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The evolutionary perspective on friendship

March 31, 2013

Yup. Robert M. Seyfarth and Dorothy L. Cheney explain our links with animals… and it makes a lot of sense. Useful for a bioliterary approach to adolescent fiction?

They explain: “Humans form close, enduring relationships and benefit from them. Having a strong social network reduces stress, lowers the risk of disease, and increases longevity (Berkman et al. 2004, Holt-Lunstad et al. 2010). Humans also classify relationships, giving them names like sisters, friends, lovers, allies, or rivals. Each name carries assumptions about the thoughts and emotions that underlie a relationship and reveals our expectations about how the individuals involved (including ourselves) will behave in the future, even in novel situations. Like forming relationships, recognizing and classifying the relationships that exist among others is adaptive because it helps us understand and predict peoples’ behavior.

There continues to be debate about the extent to which our social relationships are unique, requiring cognitive skills that appear to be limited to humans, such as language, planning, and the ability to anticipate events long into the future. There is growing evidence, however, that at least some aspects of human social relationships find parallels in the behavior and cognition of animals. In many species, individuals not only form close, enduring social bonds but also recognize these bonds in others.

Of course, scientists have known for years that males and females in many species form pair bonds in which partners cooperate in the care and feeding of offspring. The ecological and social factors that favor the evolution of monogamy are now well known (see Alcock 2009 for review). In birds, the behavior of partners is often beautifully synchronized, and bonds may persist for years. In barnacle geese (Branta leucopsis), pairs that maintain long-lasting pair bonds have higher lifetime reproductive success than those with shorter pair durations (Black 2001).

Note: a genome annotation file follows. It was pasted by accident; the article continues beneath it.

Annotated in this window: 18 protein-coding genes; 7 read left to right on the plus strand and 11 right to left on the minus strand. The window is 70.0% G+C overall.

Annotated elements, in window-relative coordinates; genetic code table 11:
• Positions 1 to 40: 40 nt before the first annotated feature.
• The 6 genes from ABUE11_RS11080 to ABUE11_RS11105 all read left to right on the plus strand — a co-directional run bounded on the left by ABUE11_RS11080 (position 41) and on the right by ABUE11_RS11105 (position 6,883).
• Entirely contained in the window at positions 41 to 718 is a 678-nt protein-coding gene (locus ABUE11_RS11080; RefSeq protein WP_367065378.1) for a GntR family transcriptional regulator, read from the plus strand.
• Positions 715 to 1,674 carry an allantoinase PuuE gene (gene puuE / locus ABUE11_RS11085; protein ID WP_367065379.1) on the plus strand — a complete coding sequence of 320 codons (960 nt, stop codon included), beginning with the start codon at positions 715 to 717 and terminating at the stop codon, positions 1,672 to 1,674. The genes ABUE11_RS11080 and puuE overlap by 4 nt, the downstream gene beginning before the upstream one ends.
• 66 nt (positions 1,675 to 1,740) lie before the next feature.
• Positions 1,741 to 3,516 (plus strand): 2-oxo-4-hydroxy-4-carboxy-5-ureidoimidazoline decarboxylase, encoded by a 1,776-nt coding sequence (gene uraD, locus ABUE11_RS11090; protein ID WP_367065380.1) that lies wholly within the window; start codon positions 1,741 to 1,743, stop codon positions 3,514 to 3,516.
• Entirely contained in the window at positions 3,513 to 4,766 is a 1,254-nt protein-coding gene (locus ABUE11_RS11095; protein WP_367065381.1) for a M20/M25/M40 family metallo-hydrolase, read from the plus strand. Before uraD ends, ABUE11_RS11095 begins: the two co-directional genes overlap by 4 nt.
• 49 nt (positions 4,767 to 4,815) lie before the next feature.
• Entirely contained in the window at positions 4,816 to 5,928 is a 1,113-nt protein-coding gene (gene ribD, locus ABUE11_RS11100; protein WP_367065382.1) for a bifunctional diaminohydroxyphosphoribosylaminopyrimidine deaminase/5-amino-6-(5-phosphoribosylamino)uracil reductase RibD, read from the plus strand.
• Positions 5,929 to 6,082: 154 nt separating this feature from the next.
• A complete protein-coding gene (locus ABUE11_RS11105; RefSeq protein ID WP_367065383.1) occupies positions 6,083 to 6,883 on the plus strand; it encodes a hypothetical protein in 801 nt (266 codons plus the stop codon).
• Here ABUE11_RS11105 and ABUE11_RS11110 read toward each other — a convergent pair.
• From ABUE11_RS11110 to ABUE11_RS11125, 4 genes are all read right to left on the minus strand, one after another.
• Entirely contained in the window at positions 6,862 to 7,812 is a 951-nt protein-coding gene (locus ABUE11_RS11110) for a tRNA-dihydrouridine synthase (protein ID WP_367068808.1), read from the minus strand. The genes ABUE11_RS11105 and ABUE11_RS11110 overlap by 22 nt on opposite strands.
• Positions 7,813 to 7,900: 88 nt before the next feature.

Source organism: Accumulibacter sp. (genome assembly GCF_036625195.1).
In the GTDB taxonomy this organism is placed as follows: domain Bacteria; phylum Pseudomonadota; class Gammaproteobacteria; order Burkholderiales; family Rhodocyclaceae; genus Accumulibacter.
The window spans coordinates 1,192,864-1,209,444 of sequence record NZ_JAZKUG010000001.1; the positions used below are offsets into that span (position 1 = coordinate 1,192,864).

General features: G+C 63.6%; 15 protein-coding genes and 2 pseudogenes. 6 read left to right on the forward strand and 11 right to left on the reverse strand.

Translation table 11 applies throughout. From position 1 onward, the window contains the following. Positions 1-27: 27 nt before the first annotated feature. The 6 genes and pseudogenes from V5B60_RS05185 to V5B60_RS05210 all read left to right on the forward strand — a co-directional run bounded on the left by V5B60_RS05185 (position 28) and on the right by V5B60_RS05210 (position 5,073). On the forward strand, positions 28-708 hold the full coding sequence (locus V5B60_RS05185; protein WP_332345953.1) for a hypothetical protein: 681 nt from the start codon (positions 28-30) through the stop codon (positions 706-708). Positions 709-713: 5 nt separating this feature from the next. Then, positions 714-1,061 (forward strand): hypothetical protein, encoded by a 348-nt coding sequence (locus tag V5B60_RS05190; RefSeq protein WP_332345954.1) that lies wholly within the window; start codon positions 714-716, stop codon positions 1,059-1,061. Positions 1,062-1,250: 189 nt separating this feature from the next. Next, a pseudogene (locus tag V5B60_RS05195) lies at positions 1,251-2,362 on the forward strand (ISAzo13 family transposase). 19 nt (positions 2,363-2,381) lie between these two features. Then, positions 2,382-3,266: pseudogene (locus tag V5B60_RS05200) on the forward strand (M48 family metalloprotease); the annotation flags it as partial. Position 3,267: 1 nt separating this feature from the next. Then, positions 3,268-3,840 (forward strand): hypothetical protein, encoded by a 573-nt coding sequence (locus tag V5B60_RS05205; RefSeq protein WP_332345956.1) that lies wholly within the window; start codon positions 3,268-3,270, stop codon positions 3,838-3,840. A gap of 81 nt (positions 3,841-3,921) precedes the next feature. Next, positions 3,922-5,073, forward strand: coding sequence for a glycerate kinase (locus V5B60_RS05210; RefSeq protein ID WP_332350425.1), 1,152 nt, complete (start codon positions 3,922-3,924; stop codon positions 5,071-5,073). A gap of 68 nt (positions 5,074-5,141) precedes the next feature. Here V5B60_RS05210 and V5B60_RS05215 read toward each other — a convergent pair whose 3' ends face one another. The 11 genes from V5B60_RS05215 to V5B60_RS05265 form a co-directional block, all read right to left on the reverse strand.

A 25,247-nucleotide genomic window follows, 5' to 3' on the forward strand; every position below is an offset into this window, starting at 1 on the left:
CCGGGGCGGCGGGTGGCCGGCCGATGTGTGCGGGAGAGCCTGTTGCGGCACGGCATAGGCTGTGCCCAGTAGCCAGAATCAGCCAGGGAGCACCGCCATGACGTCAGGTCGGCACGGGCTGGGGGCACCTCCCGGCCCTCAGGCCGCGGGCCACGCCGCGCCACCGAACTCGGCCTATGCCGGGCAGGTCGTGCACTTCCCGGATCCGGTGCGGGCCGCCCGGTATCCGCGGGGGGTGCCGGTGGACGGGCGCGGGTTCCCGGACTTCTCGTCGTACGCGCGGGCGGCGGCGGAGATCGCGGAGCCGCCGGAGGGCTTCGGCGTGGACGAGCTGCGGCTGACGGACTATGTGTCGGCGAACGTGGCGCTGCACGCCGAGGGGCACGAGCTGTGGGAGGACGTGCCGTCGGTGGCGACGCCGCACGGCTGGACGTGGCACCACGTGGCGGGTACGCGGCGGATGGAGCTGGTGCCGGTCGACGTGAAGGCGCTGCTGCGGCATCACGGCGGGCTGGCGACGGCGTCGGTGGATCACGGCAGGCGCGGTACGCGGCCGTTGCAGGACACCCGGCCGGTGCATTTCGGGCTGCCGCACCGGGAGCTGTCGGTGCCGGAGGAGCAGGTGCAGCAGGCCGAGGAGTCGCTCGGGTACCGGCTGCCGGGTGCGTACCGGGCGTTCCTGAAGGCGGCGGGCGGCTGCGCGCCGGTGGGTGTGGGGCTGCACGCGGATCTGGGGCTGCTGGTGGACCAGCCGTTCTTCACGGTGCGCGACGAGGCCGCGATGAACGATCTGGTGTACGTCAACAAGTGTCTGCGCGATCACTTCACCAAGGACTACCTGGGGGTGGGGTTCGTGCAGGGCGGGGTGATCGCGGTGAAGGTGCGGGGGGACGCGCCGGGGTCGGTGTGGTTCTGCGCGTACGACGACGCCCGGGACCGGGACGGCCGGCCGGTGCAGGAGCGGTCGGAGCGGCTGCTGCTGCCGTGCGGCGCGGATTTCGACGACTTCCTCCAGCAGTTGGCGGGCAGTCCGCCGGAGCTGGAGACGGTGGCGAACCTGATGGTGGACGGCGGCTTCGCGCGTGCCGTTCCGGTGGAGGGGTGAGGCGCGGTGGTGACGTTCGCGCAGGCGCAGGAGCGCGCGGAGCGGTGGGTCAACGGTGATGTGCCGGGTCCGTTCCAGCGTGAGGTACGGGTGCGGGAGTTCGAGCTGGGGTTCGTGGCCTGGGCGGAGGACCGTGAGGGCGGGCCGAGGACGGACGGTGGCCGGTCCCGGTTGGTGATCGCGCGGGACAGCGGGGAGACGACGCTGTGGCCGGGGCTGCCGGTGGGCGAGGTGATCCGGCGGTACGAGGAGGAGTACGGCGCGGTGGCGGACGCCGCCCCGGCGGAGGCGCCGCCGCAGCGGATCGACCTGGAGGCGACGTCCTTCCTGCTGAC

But what about the evolution of close, enduring social bonds that are not directly related to mating: bonds among females, for example, or among males? Here we review recent studies of these long-term relationships in animals. For simplicity, we call them “friendships” (Silk 2005). Our goal is to shed light on the evolution and adaptive value of human friendship. We focus primarily on nonhuman primates because of their close evolutionary relationship to humans and because the most abundant data come from monkeys and apes; however, we also discuss intriguing results from studies of hyenas, elephants, dolphins, and lions.” (p.154)

Ref; Robert M. Seyfarth and Dorothy L. Cheney (2012) The Evolutionary Origins of Friendship. Annu. Rev. Psychol. 2012. 63:153–77

Abstract: “Convergent evidence from many species reveals the evolutionary origins of human friendship. In horses, elephants, hyenas, dolphins, monkeys, and chimpanzees, some individuals form friendships that last for years. Bonds occur among females, among males, or between males and females. Genetic relatedness affects friendships. In species where males disperse, friendships are more likely among females. If females disperse, friendships are more likely among males. Not all friendships, however, depend on kinship; many are formed between unrelated individuals. Friendships often involve cooperative interactions that are separated in time. They depend, at least in part, on the memory and emotions associated with past interactions. Applying the term “friendship” to animals is not anthropomorphic:Many studies have shown that the animals themselves recognize others’ relationships. Friendships are adaptive. Male allies have superior competitive ability and improved reproductive success; females with the strongest, most enduring friendships experience less stress, higher infant survival, and live longer.” (p.153)

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